An EU regulation will soon come into force that will regulate crypto assets uniformly throughout Europe. It contains significant new obligations for issuers and crypto service providers. At the same time, it also offers them some advantages and opportunities.
The European Union regulates the trading of crypto assets. The so-called MiCA Regulation (Markets in Crypto Assets Regulation – MiCAR) is expected to apply across Europe from 2024. The European Parliament’s goal: competition in the crypto-assets market should be fair and ensure a high level of consumer protection and market integrity. Transfers of digital assets should be traceable, making money laundering and terrorist financing more difficult. The regulation also creates a uniform legal framework for crypto assets in Europe and thus serves as a pioneer for regulation in other countries.
New obligations for service providers and issuers
MiCAR imposes new obligations on both the primary and secondary markets for crypto services.
The secondary market, i.e. trading in crypto assets, will be subject to licensing throughout Europe. In Germany, there is already a licensing requirement, but in other EU member states, the obligation for pure cryptocurrencies has so far mostly been limited to registration and proof of adequate and effective money laundering prevention. Service providers across Europe must meet a number of organizational and operational requirements under the new regulation if they are to obtain and retain permission on a permanent basis. The fulfillment is monitored by the ongoing financial supervision.
For the primary market, the regulation means that issuers of crypto securities must issue a white paper. The whitepaper is a kind of watered-down securities prospectus. Similar to traditional securities prospectuses, white papers will in the future contain detailed information about the issuer and the crypto value issued.
The white paper must contain an easily understandable summary of the essential information. Unlike securities prospectuses, MiCAR does not contain any regulations on the subject of “whitepaper liability”, nor does it explicitly require approval by BaFin.
MiCAR also expands regulations against market abuse, prohibiting insider trading and market manipulation in crypto assets.
Which crypto assets are covered?
The MiCA regulation applies to crypto assets. However, their definition is not congruent with the German crypto term. Cryptocurrencies as well as so-called utility tokens and stable coins fall under the definition of MiCAR. Securities (as defined by MiFID 2), electronic money (e-money) and most so-called non-fungible tokens (NFTs) are not covered.
These companies must take action
The MiCA Regulation applies to all persons issuing crypto assets or providing services related to crypto assets in the European Union (so-called Virtual Asset Service Providers, “VASPs”). This includes issuers and traders or brokers.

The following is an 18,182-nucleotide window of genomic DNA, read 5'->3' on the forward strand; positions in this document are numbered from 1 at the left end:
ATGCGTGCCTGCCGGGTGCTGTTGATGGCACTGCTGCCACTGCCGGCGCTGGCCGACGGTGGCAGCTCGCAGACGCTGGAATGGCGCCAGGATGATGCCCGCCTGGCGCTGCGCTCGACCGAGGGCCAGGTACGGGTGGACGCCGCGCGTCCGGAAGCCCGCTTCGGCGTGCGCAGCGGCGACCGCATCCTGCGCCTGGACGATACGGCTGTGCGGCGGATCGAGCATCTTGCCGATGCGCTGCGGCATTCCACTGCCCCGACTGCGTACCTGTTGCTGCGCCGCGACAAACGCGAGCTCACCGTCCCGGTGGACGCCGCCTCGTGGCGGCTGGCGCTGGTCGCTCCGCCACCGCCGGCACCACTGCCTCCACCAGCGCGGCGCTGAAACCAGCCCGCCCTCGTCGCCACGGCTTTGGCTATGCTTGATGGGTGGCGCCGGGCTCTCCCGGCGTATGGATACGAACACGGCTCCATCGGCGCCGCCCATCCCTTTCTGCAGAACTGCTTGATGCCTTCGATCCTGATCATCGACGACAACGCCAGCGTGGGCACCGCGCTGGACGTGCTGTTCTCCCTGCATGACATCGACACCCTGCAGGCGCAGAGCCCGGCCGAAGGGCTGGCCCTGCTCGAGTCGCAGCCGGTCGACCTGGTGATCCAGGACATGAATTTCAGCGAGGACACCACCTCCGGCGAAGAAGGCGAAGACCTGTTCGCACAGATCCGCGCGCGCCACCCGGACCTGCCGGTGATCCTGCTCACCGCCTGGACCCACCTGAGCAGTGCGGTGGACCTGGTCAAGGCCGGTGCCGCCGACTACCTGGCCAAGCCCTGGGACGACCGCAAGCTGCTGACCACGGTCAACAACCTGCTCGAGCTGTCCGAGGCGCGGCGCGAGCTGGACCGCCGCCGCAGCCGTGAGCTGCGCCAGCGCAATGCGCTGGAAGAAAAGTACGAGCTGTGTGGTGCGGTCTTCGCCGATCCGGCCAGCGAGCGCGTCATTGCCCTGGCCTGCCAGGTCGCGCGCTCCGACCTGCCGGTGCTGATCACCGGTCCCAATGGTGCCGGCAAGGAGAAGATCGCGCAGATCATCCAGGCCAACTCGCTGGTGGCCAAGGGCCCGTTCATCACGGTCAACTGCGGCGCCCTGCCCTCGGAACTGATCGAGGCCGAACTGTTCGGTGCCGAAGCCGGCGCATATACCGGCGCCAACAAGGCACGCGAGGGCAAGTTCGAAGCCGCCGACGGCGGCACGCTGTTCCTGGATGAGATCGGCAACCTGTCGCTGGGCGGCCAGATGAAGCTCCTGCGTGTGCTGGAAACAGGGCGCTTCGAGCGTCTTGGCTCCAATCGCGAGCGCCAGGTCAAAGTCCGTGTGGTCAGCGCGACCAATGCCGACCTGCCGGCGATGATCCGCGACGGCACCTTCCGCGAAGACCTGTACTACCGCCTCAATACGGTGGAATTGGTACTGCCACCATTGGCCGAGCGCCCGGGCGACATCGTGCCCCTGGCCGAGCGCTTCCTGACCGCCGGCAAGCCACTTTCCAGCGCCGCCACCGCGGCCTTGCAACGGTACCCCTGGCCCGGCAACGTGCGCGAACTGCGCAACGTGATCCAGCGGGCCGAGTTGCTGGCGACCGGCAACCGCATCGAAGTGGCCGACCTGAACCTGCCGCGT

Traders include both typical crypto service providers, such as exchanges and trading platforms, and traditional institutions, such as banks and securities institutions that facilitate trading.
German companies that already have a BaFin permit are also affected. The reason: MiCAR’s licensing requirements are not identical to the previous German regulation. The same applies to companies with registrations in other EU member states. They need a new permit because previous registrations fall well short of MiCAR requirements.
MiCAR also offers opportunities for companies
The new Europe-wide regulation is not only associated with new obligations, but also with opportunities. With it comes so-called EU passporting. Anyone holding a MiCAR permit in one member state can also use it in other member states and thus only needs to complete one permit procedure to operate throughout Europe. The previous patchwork is no longer necessary.
The single legal framework ensures the secure implementation and pan-European scaling of crypto business models. MiCAR thus offers them the opportunity to successfully establish and expand their position on the European market. Companies that successfully place themselves on the European market under MiCAR thus gain a significant experience advantage over unregulated players. They can use this experience to tap into markets where regulation is foreseeable in the near future. This makes MiCAR not only a challenge, but also a significant opportunity that stakeholders should use to their advantage.
This is how those affected should act now
Affected parties should consider what impact the new law on cryptocurrencies will have on them. Do they need a white paper, new or supplemental permit? Do new compliance requirements necessitate adjustments? The review should be carried out as early as possible in order to have sufficient room for maneuver, as time is short until mid-2024. If action is required, companies should identify and evaluate the necessary measures and existing implementation options. In doing so, they should weigh up which approach makes sense and check whether synergies can be exploited and how they can use the new regulation as an opportunity.
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